Discover more from Tannic Panic!
Tannic Panic! Issue #15: A First Growth First
Diving Feet First into a '93 Lafite
WHAT’S NEW, YOU ABSOLUTE MANIACS?
This week Zach has YET AGAIN taken it upon himself to wander aimlessly into Europe and leave the heavy rambling to me. So here I am, ALONE, yapping about wine. We’ll thusly be diverging from our regularly scheduled programming to talk about something a little different. But don’t fret — WE’LL BE BACK.
The subject of the week?
Well, thanks to my father in law generously opening up his cellar for this issue, I’ve had the opportunity to taste my very first First Growth — the 1993 Château Lafite Rothschild — and I have done my best to report on it through an unbiased lens.
So… it’s safe to say this week’s issue won’t exactly be focused on value wine. But we will be taking a serious look at an important question in the world of wine (especially the world of prestige wine): does the label justify the price?
But before I get into my actual tasting notes and response to this wine, it’s critical to go into a little background on the vintage and the region so that we can adequately contextualize the aforementioned question. The good news? We’ve talked a little bit about the region in a previous post, so if you are just joining us — edumacate yourself.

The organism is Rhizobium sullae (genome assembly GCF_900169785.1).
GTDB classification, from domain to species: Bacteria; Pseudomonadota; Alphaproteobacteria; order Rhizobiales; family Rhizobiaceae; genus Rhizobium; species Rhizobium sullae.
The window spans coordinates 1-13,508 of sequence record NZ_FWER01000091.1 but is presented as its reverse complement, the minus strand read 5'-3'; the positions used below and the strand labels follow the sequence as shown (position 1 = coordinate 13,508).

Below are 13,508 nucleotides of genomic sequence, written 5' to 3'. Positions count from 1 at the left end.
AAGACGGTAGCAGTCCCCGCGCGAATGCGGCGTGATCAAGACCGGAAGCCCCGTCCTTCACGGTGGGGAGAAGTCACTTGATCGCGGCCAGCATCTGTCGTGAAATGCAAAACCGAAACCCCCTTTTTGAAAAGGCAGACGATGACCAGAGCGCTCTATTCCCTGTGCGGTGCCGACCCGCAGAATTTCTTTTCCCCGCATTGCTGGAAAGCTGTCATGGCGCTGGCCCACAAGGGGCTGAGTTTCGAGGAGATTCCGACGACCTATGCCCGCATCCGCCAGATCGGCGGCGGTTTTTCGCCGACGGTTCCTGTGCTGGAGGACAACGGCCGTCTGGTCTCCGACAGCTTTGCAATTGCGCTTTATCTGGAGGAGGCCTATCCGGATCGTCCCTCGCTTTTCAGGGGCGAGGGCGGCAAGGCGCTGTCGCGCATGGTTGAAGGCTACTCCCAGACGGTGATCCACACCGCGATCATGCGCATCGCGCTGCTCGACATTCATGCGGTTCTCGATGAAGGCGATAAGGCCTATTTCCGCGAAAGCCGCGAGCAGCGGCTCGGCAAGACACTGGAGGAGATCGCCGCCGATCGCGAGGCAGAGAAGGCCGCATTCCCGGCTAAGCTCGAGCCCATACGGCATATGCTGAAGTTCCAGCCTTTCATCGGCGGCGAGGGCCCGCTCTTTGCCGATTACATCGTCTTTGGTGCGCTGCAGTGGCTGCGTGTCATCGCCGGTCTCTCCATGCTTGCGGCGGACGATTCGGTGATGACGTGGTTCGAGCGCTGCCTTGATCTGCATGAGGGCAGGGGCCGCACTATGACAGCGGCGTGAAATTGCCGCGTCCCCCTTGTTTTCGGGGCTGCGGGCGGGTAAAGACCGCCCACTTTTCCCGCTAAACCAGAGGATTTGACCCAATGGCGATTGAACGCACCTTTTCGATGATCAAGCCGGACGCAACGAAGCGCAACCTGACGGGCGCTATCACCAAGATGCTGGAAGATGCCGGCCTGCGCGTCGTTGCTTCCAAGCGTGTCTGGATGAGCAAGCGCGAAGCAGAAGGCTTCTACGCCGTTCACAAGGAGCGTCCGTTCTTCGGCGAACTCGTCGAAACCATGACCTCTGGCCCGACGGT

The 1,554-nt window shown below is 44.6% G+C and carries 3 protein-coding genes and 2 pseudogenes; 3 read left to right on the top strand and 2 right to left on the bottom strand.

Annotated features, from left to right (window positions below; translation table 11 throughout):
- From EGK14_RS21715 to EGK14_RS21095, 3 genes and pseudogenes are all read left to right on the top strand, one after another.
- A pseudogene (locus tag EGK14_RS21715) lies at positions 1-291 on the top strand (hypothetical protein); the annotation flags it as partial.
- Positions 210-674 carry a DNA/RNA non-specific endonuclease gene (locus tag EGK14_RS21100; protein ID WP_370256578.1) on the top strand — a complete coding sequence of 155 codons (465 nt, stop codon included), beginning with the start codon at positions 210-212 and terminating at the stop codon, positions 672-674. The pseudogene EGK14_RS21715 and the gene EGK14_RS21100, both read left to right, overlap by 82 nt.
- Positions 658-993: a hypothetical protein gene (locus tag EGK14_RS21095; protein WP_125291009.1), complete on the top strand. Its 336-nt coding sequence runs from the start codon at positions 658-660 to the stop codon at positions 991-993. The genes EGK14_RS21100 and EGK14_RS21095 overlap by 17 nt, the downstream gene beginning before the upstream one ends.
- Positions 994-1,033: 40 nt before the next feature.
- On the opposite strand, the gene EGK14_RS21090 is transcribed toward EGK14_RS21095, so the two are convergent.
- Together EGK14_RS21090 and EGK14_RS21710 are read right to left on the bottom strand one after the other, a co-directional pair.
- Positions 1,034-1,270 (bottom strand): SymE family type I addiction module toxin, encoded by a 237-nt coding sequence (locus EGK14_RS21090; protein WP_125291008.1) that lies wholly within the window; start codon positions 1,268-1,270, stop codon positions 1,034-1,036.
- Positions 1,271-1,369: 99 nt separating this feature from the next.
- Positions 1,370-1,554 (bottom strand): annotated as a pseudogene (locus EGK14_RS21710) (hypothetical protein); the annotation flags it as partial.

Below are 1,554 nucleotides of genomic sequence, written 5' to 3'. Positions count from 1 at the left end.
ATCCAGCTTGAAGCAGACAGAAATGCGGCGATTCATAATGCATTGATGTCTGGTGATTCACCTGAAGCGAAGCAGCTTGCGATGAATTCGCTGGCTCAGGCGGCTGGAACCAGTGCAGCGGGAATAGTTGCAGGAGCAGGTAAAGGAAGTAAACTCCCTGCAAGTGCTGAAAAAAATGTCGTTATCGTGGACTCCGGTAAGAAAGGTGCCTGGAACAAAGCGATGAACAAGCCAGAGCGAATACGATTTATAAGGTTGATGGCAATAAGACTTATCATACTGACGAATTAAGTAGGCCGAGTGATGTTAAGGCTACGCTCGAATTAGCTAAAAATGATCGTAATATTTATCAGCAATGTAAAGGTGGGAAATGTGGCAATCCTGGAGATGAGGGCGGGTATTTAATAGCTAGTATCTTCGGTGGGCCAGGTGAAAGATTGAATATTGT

WONDERING WHAT A FIRST GROWTH IS?
In Bordeaux wine, the term "First Growth" (or Premier Cru) refers to a classification system that originated from the Bordeaux Wine Official Classification of 1855. Emperor Napoleon III (A COUPLE ITERATIONS AFTER THE LITTLE GUY) requested a classification system for the best of the best Bordeaux wines that were to be on display at the Exposition Universelle de Paris in 1855. Thus, wines from the Left Bank were sorted into five classes.
The First Growths represent the highest tier of this classification system. In the original 1855 classification, there were 4 First Growth estates:
Château Lafite Rothschild in the Pauillac appellation
Château Latour also in the Pauillac appellation
Château Margaux in the Margaux appellation (SURPRISE, SURPRISE)
Château Haut-Brion in the Pessac-Léognan appellation (originally part of Graves before Pessac-Léognan was independently recognized)
“BUT ISAAC, YOU IDIOT!!!” I hear you hootin, “DIDN’T YOU KNOW THERE’S FIVE FIRST GROWTHS???”